Travel: Iran - Get that Friday feeling

Iran is once again opening up to visitors - including Philippa Goodrich, who spends the Islamic day of leisure finding a cyber-cafe amid the carpets, and Marion Bull, who searches for signs of the poet Omar Khayyam
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The Independent Culture
I had been in Tehran for more than a week before I went out on my own. When I did, within minutes I was surrounded by a huge crowd of men and I found myself fielding questions that ranged from the standard "What do you think of the position of women in Iran?", to the unanswerable (by me, at least) "How do you think we should improve our economy?" and finally, "What do you think of Michael Owen?".

I walked away feeling relieved that I had actually watched the England- Argentina match and seen that goal, when another man came running up behind me. "Tell me," he said, "was Princess Diana murdered or was it an accident?" By then I had been in the country long enough to know that it is best to answer all but the most innocuous questions as neutrally as possible. Iran under President Khatami is beginning to open up again, but it is still wise not to be too free with your opinions in public.

Despite a certain wariness, Iranians are extremely hospitable people and are anxious to see that you have a good time in their country. We had an interesting rather than a wild time in Tehran. I was hoping for a city full of the mysteries of the East, but one look at the hideous Azadi (Freedom) Monument, the first landmark you see after coming out of the airport, put paid to any such notions. In fact, Tehran is a modern, sprawling place which, as we soon discovered, divides physically and socially into the yuppie north and the poorer, more conservative, south.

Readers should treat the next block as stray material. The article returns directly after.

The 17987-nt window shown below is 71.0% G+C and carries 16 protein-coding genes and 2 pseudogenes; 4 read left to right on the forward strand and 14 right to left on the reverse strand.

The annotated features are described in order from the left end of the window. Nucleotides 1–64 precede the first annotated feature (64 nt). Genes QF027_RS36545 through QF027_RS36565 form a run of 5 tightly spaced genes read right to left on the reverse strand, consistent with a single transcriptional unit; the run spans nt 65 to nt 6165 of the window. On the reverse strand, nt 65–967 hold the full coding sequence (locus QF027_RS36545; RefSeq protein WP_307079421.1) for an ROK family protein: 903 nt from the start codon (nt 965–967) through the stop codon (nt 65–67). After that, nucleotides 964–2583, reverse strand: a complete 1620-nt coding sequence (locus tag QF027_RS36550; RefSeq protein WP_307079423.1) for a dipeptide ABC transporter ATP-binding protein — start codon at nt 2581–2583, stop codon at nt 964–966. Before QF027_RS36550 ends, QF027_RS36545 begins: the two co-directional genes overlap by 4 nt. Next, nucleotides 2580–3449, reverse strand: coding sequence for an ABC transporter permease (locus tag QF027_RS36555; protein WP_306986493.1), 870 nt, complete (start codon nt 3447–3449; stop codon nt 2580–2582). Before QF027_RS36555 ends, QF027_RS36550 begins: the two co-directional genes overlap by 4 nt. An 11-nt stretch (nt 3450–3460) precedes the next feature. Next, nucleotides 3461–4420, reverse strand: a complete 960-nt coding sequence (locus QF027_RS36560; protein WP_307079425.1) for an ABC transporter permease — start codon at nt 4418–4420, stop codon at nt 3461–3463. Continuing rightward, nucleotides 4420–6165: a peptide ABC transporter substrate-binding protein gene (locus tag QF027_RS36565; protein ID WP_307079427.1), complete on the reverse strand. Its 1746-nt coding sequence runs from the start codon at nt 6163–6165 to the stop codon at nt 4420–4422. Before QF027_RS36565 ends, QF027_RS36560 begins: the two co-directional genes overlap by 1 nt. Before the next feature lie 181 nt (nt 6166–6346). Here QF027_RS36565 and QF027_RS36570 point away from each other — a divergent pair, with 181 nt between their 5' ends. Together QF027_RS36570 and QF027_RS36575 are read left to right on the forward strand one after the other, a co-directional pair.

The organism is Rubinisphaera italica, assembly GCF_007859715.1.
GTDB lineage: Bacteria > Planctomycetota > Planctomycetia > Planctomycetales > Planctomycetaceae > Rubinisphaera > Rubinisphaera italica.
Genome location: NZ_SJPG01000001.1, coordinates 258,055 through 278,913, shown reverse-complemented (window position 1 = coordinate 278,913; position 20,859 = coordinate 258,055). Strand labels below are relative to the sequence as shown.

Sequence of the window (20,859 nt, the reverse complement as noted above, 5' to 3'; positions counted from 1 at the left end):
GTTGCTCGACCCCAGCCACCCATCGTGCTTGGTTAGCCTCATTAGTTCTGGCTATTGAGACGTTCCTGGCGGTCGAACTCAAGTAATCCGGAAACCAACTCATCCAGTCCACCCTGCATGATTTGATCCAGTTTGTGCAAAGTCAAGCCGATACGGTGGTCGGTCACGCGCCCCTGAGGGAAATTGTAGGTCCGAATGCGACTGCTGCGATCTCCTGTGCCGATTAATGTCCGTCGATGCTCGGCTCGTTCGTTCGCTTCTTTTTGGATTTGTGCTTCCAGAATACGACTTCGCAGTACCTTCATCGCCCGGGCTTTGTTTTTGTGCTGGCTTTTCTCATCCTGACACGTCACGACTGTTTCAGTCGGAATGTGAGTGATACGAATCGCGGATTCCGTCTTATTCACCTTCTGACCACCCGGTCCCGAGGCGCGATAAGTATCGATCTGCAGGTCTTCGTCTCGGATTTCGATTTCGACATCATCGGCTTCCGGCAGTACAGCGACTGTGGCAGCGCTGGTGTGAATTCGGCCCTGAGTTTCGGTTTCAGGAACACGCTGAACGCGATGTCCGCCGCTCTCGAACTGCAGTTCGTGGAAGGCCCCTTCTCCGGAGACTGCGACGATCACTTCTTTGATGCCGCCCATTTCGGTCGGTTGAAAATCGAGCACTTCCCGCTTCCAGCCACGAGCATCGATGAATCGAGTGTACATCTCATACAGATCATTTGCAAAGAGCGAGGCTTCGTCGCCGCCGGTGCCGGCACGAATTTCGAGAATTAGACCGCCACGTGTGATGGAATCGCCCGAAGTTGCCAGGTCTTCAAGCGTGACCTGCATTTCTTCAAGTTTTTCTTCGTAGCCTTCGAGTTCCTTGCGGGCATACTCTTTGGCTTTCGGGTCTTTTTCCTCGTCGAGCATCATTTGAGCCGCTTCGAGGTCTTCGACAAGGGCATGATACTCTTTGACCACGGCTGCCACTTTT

Most of the city's street trade goes on in the south, and a lot of that happens in the bazaar. I was determined not to go home without a Persian carpet, and we weren't disappointed. It was definitely one of the noisiest and liveliest parts of this sober city: a maze of covered, crowded alleyways where you can buy a range of goods including pistachio nuts, pans and carpets.

Our driver had promised to take us to his friend's shop, so we hurried through most of the carpet bazaar until we reached Mr Keshavarz's emporium, tucked beneath the main thoroughfare. His stock was heaped against all four walls; it had come from the deserts of Baluchistan in the east, and from the mountains around Tabriz in the north west of the country. I was just about to launch into a haggling session for a small Bokhara rug when Mr Keshavarz announced grandly that his prices were fixed; the economy is in the doldrums and carpets are an important source of foreign currency.

Northern Tehran lies in the shadow of the Alborz mountains, although you can see their high, bare ridges only on a clear day. Social codes in this part of town aren't quite as strictly observed as they once were, and pizzerias and cafes where boys and girls can meet each other are beginning to spring up.

We spent a good deal of time in Tehran's first cyber-cafe, which opened a few months ago. The Internet connection was quick, the proprietor, the English-speaking Mr Chizre, was friendly, and the cappuccinos made a welcome change from the sweet, weak black tea that we were offered everywhere else.

The main road leads easily out of northern Tehran to the mountains and the Caspian Sea that lies beyond. We made our expedition on a Friday, and as we drove through the outskirts and into the countryside, the roadsides were crowded with families out for the day eating picnics, their flasks of tea steaming amid the remains of a late snowfall. Having got the impression that this was a country where enjoying yourself is frowned upon, it was a relief to see the children running around and chucking snowballs at each other.